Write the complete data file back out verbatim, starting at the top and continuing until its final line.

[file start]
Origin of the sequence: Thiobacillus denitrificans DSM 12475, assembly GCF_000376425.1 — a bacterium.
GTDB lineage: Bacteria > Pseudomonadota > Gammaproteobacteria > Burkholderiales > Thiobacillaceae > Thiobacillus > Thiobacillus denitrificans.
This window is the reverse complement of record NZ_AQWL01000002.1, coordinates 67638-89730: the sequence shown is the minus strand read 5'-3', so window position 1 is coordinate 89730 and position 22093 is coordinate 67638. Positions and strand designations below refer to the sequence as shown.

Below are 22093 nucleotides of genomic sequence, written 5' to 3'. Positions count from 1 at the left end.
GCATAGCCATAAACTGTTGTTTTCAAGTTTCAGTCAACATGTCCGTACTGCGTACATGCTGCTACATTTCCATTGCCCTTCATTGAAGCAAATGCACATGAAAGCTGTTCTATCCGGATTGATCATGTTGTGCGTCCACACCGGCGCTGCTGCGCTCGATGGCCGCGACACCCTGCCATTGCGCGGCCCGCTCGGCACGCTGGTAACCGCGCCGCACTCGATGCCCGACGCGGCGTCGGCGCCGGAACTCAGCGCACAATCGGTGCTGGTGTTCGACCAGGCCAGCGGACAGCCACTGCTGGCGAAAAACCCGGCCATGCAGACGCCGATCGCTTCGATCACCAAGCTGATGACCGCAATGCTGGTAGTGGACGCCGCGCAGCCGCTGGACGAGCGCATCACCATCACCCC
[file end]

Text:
Origin of the sequence: Thiobacillus denitrificans DSM 12475, assembly GCF_000376425.1 — a bacterium.
GTDB lineage: Bacteria > Pseudomonadota > Gammaproteobacteria > Burkholderiales > Thiobacillaceae > Thiobacillus > Thiobacillus denitrificans.
This window is the reverse complement of record NZ_AQWL01000002.1, coordinates 67638-89730: the sequence shown is the minus strand read 5'-3', so window position 1 is coordinate 89730 and position 22093 is coordinate 67638. Positions and strand designations below refer to the sequence as shown.

Below are 22093 nucleotides of genomic sequence, written 5' to 3'. Positions count from 1 at the left end.
GCATAGCCATAAACTGTTGTTTTCAAGTTTCAGTCAACATGTCCGTACTGCGTACATGCTGCTACATTTCCATTGCCCTTCATTGAAGCAAATGCACATGAAAGCTGTTCTATCCGGATTGATCATGTTGTGCGTCCACACCGGCGCTGCTGCGCTCGATGGCCGCGACACCCTGCCATTGCGCGGCCCGCTCGGCACGCTGGTAACCGCGCCGCACTCGATGCCCGACGCGGCGTCGGCGCCGGAACTCAGCGCACAATCGGTGCTGGTGTTCGACCAGGCCAGCGGACAGCCACTGCTGGCGAAAAACCCGGCCATGCAGACGCCGATCGCTTCGATCACCAAGCTGATGACCGCAATGCTGGTAGTGGACGCCGCGCAGCCGCTGGACGAGCGCATCACCATCACCCC